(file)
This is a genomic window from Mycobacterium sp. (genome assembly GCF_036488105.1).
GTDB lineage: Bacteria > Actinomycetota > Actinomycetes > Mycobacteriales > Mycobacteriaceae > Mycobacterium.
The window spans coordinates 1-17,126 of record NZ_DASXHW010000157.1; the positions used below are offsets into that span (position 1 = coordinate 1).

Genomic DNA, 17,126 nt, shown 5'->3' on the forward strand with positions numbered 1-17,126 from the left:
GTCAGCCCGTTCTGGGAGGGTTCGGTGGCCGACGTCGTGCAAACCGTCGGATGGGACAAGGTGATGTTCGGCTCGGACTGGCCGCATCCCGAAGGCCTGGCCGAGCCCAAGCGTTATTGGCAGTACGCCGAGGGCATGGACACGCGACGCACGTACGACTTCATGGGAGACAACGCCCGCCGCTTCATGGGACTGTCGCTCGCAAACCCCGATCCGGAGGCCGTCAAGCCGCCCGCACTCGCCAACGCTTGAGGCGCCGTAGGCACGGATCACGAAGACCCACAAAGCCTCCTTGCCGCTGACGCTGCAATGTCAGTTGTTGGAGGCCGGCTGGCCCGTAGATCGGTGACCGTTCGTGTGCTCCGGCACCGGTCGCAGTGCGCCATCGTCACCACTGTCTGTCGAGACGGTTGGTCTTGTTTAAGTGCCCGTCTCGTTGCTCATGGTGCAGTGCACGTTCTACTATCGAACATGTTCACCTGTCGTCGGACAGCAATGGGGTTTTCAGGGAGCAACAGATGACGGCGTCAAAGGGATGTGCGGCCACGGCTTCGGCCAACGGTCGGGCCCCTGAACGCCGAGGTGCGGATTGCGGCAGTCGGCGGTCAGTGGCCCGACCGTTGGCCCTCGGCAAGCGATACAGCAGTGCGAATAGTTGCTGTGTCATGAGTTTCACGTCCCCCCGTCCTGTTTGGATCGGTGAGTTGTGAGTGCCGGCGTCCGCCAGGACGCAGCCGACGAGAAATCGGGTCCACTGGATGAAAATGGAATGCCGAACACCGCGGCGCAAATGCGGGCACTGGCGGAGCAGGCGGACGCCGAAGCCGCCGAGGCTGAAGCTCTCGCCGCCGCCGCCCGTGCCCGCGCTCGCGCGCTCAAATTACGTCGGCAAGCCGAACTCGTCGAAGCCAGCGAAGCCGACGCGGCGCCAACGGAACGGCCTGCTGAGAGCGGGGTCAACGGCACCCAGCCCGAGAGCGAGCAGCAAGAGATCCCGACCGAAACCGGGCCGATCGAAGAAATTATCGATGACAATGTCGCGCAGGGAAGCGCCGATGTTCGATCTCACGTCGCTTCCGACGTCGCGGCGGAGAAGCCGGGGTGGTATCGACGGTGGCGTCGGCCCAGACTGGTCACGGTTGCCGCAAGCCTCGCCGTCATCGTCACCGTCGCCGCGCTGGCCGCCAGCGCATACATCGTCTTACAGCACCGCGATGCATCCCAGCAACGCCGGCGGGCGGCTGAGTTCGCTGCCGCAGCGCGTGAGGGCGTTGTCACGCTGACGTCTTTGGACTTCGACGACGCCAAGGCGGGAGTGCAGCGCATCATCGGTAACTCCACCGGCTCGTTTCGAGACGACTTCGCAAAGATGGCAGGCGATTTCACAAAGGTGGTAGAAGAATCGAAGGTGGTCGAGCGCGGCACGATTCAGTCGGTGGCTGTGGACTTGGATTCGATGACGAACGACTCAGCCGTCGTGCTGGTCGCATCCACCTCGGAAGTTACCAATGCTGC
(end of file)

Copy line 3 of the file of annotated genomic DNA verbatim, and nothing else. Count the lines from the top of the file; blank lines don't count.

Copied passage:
The window spans coordinates 1-17,126 of record NZ_DASXHW010000157.1; the positions used below are offsets into that span (position 1 = coordinate 1).